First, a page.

Honey levy not so sweet

Kim Fewster.

WA apiarists are furious over a national plan to raise the honey levy aimed at protecting industry biosecurity, saying border protection is a Government responsibility.

The WA honey industry is worth around $15 million to the State's economy, producing about 2500 tonnes of honey from about 35,000 hives.

About 40 per cent of the State's honey is exported.

Addressing the WAFarmers Bee Section Conference last Friday, the Australian Honey Bee Industry Council proposed to members a lift in the current levy from 2.3c/kg to 4.6c/kg on July 1 next year.

Australian honey producer levies are set at 2.3c/kg for annual honey sales greater than 600kg.

The increase will be a 2.3c/kg increase in biosecurity levies and will raise an additional $460,000 per year for the AHBIC to contribute to the National Bee Biosecurity Program and National Bee Pest Surveillance Program.

The AHBIC is also proposing to raise the threshold of honey produced to which the levy applies from 600kg to 1500kg per year in an effort to make the levy more efficient to collect.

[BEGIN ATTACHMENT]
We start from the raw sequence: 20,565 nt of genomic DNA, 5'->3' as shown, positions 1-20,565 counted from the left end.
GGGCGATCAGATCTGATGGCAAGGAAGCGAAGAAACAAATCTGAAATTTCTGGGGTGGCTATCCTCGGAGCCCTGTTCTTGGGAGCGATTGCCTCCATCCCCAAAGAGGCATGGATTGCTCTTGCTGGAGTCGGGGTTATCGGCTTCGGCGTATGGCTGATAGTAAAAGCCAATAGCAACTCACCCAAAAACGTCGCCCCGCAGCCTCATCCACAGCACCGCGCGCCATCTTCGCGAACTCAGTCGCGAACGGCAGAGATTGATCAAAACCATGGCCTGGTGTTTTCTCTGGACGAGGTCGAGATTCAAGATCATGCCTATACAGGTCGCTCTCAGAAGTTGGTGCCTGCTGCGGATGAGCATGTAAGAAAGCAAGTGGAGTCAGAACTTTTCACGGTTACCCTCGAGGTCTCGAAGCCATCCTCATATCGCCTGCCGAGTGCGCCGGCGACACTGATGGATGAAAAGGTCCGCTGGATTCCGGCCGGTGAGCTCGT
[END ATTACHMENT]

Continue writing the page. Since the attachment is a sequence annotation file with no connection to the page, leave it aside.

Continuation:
Muchea beekeeper Kim Fewster said the Federal Government was shirking its responsibility to protect the Australian honey industry from imported diseases.

"It should be one of the Federal Government's primary roles to protect the agricultural industry from any breach of our borders," he said.

"This is the case in every other country in the world.

"The Federal Government spends billions of dollars on our border security, so protecting the Australian honey industry from disease incursions should be no different from stopping illegal immigrants coming to this country."

Mr Fewster said the cost to the Australian taxpayer to protect the honey industry was minor compared with the impact of a disease.

He said when the Verona virus established itself in New Zealand, the costs for the industry and consumers were "horrific".

"Because the virus meant an end to natural pollination, the price for paid pollination in New Zealand quadrupled," he said.

"The AHBIC needs to convince Government that it should not be the industry's responsibility to foot the bill for biosecurity."

But AHBIC executive member Craig Klinger said the council had already tried to persuade the Federal Government to fund the biosecurity measures.

He said agricultural industries now had to take responsibility to protect them.

"Government are stepping away from managing endemic diseases," he said.

"So, if the industry wants to take up ownership, it needs to be quick smart."